The District and the surrounding region are in the midst of a bourbon boom. This is, by any measure, fantastic news. The only caveat is that you better be prepared to wait. Even with an influx of new distilleries emphasizing bourbon as a key cog in their future plans, making that beautiful brown water of life is not an overnight endeavor.
The quickest track to market is to use smaller barrels, which more rapidly age the whiskey held within. That’s what the folks at Twin Valley Distillers in Rockville, Md. are doing, and to date, they have the only available bourbon distilled in the immediate local area.
Four of the five distilleries listed here are betting big on their bourbon, but in the meantime, they’re offering thirsty consumers sourced whiskey. This means they’re buying whiskey from larger distilleries and bottling it under their own labels, typically with a finishing process in between to give the whiskey a distinctive profile.
Thankfully, all of the DC distilleries sourcing whiskey aren’t being deceptive about it. It’s a welcome change of pace in an industry that has seen so much either illicit or downright fraudulent practices in this department over the years.
Take it from Rachel Gardner of Republic Restoratives in Ivy City, who shares a common sentiment found among the area’s hardworking craft distilleries.
“We’re all about transparency,” she says. “So we want to make sure that people know what they’re buying. And that, ‘Hey, we didn’t distill this – we’re giving it some extra time in another barrel to give it some character of our own,’ so they can take that journey with us, from quality product to quality product.”
The fifth distillery on my short list below, A. Smith Bowman, does indeed have their own bourbon available (to be more precise, Buffalo Trace distills the whiskey once, and Bowman does the second run). Nevertheless, located in Fredericksburg, Va., they’re well worth the drive but are slightly beyond the truly local vicinity, so it’ll take a weekend day trip to get down to visit them.
Jos. A. Magnus & Co. Distillery
The team behind Jos. A. Magnus in Ivy City is attempting to recreate a product similar to a historic bottling from the late 1800s. To do so, they’re distilling three different mash bills, or grain recipes, two of which would qualify as a bourbon individually, with the third being a rye. And they plan on waiting at least four or five years before releasing their own stuff. The sourced releases they’re offering in the meantime have been exceedingly well-received, if a bit difficult to track down. Jos. A. Magnus: 2052 W. Virginia Ave. NE, DC; www.josephmagnus.com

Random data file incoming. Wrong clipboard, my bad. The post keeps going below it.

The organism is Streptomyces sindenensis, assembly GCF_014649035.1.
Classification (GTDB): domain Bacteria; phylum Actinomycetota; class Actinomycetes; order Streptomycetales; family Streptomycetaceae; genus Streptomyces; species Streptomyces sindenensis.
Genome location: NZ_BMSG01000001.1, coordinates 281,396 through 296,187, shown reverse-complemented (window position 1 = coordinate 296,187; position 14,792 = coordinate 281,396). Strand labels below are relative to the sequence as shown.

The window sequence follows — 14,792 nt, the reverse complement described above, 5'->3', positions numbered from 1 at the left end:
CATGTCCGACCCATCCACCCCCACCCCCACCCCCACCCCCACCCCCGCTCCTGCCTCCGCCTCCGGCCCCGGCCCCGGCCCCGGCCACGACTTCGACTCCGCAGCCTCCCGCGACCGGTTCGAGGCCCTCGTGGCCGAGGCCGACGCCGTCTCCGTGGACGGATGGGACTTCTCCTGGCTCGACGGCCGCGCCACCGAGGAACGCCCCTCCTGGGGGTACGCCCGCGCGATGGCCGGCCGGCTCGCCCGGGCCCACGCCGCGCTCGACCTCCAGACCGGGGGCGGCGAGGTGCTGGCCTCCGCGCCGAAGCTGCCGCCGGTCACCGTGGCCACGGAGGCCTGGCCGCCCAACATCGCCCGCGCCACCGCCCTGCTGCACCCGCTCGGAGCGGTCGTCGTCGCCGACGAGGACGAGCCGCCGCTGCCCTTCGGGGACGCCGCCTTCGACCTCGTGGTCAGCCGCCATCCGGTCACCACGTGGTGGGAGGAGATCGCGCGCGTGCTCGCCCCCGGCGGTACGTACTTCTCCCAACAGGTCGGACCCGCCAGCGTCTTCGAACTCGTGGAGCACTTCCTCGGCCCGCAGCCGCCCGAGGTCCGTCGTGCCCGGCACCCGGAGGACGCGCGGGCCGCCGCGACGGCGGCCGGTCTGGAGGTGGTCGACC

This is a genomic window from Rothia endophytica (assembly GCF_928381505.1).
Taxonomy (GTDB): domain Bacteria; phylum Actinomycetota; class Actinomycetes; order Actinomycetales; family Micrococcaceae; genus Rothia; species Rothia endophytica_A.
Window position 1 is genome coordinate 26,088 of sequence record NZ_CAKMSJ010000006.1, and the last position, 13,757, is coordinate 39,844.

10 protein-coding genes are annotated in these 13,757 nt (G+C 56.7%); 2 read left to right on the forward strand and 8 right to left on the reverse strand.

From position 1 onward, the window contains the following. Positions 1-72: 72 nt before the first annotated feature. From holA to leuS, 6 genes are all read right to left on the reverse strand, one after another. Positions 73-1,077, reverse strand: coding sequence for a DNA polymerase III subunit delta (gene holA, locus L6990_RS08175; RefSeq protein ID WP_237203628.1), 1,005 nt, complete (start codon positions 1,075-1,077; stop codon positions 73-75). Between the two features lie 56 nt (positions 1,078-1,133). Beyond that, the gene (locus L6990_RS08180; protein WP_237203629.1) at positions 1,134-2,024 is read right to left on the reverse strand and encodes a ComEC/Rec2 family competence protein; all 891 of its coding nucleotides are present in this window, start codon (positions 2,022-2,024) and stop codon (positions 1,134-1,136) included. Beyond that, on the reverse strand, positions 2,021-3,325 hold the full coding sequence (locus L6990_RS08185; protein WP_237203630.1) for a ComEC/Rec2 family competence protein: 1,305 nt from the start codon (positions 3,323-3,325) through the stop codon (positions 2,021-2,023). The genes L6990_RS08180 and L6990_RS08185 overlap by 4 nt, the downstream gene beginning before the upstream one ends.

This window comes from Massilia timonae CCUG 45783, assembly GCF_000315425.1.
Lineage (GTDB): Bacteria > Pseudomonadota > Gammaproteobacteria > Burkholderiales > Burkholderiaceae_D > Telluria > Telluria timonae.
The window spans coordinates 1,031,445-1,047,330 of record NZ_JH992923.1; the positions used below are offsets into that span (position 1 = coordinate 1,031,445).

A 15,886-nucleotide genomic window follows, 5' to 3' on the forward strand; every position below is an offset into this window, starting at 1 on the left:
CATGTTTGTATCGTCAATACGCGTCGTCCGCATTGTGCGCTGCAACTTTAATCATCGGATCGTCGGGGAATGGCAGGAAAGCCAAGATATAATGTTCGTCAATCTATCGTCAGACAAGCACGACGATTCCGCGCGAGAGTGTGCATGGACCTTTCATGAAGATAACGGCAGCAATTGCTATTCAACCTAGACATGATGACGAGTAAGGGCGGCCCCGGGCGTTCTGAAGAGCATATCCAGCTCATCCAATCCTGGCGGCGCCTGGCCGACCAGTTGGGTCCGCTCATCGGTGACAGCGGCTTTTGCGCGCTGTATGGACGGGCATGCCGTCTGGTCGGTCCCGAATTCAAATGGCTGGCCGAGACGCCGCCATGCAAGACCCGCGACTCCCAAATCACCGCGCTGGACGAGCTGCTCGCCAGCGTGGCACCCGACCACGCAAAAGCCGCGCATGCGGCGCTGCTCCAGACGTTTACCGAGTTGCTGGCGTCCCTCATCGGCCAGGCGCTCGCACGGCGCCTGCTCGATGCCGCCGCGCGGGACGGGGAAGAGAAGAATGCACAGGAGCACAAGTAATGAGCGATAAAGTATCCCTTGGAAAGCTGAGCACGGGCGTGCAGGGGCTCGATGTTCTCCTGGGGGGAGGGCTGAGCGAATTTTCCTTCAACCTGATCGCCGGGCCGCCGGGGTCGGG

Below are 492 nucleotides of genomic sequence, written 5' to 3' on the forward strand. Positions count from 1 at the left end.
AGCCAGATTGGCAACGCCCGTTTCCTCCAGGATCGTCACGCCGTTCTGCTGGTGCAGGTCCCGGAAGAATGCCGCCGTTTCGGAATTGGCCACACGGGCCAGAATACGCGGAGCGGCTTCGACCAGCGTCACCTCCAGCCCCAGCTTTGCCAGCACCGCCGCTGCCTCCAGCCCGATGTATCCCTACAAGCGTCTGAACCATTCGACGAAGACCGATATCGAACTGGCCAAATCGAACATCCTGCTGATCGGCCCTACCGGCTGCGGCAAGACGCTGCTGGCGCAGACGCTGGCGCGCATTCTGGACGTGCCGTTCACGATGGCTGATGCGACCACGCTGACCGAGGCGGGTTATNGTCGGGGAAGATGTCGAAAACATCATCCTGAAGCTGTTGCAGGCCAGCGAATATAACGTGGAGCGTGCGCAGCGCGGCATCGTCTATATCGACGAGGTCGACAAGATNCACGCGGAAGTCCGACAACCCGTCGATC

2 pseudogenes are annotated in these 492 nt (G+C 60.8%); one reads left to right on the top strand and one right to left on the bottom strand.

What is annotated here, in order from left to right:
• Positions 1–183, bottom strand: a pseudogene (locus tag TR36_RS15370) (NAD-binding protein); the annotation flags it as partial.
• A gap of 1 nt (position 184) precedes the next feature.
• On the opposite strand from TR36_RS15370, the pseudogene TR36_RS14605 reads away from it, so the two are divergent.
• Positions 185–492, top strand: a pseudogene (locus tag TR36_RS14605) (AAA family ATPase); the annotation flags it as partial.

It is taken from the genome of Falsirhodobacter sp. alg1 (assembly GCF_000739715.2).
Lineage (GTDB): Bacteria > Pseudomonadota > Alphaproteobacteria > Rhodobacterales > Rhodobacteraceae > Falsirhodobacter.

Located in Manassas, Va., KO Distilling produces a range of whiskeys. Their own bourbon showcases a 70 percent corn, 20 percent wheat and 10 percent malted barley mash bill, and will initially be released under the Bare Knuckle brand name in August 2017 when it’s two years old. Their sourced bourbon will hit store shelves a bit prior to that. According to cofounder Bill Karlson, with an upgrade in equipment on the way, they’ll soon be able to churn out a total of 960 barrels of whiskey per year, with about two-thirds of their efforts going into bourbon. KO Distilling: 10381 Central Park Dr. Suite 105, Manassas, VA; www.kodistilling.com
One Eight Distilling
Ivy City’s One Eight Distilling uses a high rye mash bill for their pending Rock Creek Bourbon – 57 percent corn, 28 percent rye and 15 percent malted rye. CEO Sandy Wood is hoping for a second- or third-quarter release next year. They’re also aging a wheated bourbon, subbing in the wheat for rye in the mash bill, which will be released separately. Their sourced whiskeys have been part of the ongoing “Untitled” series, of which there have been seven thus far, with more on the way. One Eight Distilling:1135 Okie St. NE, DC; www.oneeightdistilling.com
Republic Restoratives Distillery and Craft Cocktail Bar
The newest entrant is the crowd-funded Ivy City distillery from cofounders Pia Carusone and Rachel Gardner. They too are playing the sourcing game, with a six-year Kentucky bourbon they’re finishing in white wine casks, and a younger sourced rye. They’ll wait at least two years to release their own bourbon, with a high-corn, wheated mash bill. They plan on aging their bourbon in large 132-gallon puncheon casks, at least to begin with. As opposed to the trend of going small, they’re using a barrel two-and-a-half times larger than the traditional 53-gallon American standard, and believe that they will be the first puncheon-aged bourbon ever made. Republic Restoratives:1369 New York Ave. NE, DC; www.republicrestoratives.com
Road Trip: A. Smith Bowman Distillery
Fifty miles really ain’t bad to get down to A. Smith Bowman, a distillery first founded in 1935. Master distiller Brian Prewitt has been in charge for several years, and the Bowman lineup of bourbons, including Bowman Brothers and the single-barrel John J. Bowman, has been piling up the accolades as of late. They also release fun experimental releases from time to time, and in 2015 they expanded with the addition of a new still. A. Smith Bowman: 1 Bowman Dr. Fredericksburg, VA;www.asmithbowman.com